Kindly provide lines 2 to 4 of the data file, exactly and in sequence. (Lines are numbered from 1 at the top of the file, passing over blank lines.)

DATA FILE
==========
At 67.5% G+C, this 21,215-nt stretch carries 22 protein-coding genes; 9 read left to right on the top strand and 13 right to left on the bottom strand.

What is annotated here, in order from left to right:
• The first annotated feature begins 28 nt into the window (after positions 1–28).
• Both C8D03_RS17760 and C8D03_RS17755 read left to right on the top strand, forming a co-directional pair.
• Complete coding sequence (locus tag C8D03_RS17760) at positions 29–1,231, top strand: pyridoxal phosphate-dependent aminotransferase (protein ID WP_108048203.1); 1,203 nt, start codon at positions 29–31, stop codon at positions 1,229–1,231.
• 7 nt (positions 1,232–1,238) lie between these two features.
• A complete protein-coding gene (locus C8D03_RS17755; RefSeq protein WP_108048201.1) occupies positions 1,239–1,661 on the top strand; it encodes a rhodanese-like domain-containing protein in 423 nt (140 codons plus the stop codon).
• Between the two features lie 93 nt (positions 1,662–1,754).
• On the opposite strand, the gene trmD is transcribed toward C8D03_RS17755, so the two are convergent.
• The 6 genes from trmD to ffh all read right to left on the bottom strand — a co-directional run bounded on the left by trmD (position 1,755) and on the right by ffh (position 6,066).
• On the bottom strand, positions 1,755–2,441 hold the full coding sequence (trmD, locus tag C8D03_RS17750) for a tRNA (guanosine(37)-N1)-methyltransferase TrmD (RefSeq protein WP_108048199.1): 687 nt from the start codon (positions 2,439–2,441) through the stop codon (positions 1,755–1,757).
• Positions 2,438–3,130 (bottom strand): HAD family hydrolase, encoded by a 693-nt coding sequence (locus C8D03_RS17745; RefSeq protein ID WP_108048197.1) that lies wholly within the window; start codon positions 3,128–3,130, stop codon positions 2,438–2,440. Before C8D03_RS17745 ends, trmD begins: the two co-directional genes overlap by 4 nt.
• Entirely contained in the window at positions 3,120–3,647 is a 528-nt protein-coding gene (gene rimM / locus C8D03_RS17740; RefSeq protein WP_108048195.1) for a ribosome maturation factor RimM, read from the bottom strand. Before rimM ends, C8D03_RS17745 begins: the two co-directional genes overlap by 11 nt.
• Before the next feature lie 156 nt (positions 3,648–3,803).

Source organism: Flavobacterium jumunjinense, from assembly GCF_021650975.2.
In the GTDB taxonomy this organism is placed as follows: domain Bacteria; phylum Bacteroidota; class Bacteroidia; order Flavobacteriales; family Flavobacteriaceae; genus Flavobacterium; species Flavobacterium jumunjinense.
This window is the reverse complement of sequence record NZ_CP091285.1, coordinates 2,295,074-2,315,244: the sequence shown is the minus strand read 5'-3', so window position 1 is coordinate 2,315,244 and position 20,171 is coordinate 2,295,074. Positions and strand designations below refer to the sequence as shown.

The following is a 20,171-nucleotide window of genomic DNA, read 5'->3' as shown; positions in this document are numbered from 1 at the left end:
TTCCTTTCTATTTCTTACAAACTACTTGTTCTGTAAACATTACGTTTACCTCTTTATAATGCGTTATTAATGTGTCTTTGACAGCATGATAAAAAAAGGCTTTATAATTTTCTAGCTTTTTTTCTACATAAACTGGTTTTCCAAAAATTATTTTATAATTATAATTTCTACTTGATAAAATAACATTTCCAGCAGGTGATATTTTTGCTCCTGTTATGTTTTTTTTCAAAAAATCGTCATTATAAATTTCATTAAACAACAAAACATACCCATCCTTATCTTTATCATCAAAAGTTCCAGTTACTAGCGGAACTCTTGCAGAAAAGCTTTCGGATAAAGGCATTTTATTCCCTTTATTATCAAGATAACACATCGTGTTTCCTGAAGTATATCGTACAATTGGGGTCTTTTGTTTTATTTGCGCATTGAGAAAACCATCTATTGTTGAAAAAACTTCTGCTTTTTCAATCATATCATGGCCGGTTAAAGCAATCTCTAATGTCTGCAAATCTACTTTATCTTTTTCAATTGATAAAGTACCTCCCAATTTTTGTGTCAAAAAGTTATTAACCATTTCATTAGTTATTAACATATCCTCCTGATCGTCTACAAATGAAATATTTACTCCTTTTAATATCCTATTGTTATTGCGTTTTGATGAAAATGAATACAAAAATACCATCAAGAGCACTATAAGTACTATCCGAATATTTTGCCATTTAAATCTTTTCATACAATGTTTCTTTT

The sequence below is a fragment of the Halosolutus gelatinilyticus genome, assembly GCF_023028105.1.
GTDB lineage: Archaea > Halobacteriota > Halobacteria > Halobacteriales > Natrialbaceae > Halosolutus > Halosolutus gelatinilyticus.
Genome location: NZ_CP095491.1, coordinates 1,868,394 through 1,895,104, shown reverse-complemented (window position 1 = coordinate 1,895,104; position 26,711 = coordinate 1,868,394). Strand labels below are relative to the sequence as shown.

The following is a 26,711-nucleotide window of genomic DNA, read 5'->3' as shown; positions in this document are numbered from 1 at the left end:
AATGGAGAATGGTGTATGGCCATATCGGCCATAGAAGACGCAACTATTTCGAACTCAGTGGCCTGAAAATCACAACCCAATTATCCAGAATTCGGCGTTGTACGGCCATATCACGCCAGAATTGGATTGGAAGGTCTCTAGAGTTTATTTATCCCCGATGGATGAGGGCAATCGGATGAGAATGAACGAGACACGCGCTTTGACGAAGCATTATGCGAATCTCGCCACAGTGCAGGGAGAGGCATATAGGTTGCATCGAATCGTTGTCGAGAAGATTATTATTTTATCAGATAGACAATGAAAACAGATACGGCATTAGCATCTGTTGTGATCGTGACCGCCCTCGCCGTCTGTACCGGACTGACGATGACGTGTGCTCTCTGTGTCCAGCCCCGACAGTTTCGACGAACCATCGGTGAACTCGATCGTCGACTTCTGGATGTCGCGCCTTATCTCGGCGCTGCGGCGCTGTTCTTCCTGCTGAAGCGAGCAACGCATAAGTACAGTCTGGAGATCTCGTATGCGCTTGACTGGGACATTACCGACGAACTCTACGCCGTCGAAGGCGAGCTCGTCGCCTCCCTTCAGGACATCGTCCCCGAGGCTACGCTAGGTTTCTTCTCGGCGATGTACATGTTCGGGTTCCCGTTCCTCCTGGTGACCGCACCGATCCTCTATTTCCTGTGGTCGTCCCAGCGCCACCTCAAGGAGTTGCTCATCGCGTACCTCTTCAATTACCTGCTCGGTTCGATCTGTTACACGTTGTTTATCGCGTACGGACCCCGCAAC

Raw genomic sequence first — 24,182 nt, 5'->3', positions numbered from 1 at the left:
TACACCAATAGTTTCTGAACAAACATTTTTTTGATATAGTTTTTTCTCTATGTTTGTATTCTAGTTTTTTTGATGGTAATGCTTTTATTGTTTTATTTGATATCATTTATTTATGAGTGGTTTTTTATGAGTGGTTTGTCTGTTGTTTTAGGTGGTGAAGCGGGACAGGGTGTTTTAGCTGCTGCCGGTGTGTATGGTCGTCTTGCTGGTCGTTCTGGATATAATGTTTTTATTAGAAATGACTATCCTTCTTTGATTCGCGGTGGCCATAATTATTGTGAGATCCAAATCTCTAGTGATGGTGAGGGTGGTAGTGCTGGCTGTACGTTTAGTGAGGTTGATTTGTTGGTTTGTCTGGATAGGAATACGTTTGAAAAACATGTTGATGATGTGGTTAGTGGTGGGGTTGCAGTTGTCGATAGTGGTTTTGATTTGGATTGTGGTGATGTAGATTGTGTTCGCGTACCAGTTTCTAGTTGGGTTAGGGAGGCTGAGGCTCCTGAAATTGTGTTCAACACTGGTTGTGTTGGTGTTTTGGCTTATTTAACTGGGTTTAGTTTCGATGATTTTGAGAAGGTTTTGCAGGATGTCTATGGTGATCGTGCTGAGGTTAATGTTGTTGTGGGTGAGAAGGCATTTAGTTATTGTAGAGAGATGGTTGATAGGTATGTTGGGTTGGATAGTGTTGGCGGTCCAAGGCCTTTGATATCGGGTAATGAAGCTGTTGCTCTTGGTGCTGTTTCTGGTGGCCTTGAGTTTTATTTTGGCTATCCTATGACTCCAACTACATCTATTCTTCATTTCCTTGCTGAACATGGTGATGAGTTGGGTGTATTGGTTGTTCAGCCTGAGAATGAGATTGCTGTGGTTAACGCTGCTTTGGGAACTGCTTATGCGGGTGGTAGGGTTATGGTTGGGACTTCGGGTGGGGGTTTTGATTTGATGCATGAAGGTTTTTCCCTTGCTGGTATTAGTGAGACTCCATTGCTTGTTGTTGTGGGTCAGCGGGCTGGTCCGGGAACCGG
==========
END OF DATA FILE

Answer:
What is annotated here, in order from left to right:
• The first annotated feature begins 28 nt into the window (after positions 1–28).
• Both C8D03_RS17760 and C8D03_RS17755 read left to right on the top strand, forming a co-directional pair.